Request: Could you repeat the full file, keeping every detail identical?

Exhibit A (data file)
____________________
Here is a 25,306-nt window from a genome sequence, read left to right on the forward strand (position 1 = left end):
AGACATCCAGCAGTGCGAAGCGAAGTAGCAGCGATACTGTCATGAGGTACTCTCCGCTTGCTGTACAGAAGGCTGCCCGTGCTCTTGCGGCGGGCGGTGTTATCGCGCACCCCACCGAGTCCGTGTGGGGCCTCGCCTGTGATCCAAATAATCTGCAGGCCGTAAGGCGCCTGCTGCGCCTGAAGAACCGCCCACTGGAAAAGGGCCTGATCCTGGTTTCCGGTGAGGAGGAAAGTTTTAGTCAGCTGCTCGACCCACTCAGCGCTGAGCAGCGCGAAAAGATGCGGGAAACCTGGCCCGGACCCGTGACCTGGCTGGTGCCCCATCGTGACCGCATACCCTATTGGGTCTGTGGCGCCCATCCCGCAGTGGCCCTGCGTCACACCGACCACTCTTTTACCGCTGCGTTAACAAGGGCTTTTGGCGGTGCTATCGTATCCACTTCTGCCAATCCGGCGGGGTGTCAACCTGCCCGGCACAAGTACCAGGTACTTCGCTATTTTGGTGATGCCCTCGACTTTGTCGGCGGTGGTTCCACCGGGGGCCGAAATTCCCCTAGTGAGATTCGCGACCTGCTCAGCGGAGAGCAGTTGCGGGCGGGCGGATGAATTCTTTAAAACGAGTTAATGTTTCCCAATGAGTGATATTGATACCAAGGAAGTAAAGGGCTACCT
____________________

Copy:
Here is a 25,306-nt window from a genome sequence, read left to right on the forward strand (position 1 = left end):
AGACATCCAGCAGTGCGAAGCGAAGTAGCAGCGATACTGTCATGAGGTACTCTCCGCTTGCTGTACAGAAGGCTGCCCGTGCTCTTGCGGCGGGCGGTGTTATCGCGCACCCCACCGAGTCCGTGTGGGGCCTCGCCTGTGATCCAAATAATCTGCAGGCCGTAAGGCGCCTGCTGCGCCTGAAGAACCGCCCACTGGAAAAGGGCCTGATCCTGGTTTCCGGTGAGGAGGAAAGTTTTAGTCAGCTGCTCGACCCACTCAGCGCTGAGCAGCGCGAAAAGATGCGGGAAACCTGGCCCGGACCCGTGACCTGGCTGGTGCCCCATCGTGACCGCATACCCTATTGGGTCTGTGGCGCCCATCCCGCAGTGGCCCTGCGTCACACCGACCACTCTTTTACCGCTGCGTTAACAAGGGCTTTTGGCGGTGCTATCGTATCCACTTCTGCCAATCCGGCGGGGTGTCAACCTGCCCGGCACAAGTACCAGGTACTTCGCTATTTTGGTGATGCCCTCGACTTTGTCGGCGGTGGTTCCACCGGGGGCCGAAATTCCCCTAGTGAGATTCGCGACCTGCTCAGCGGAGAGCAGTTGCGGGCGGGCGGATGAATTCTTTAAAACGAGTTAATGTTTCCCAATGAGTGATATTGATACCAAGGAAGTAAAGGGCTACCT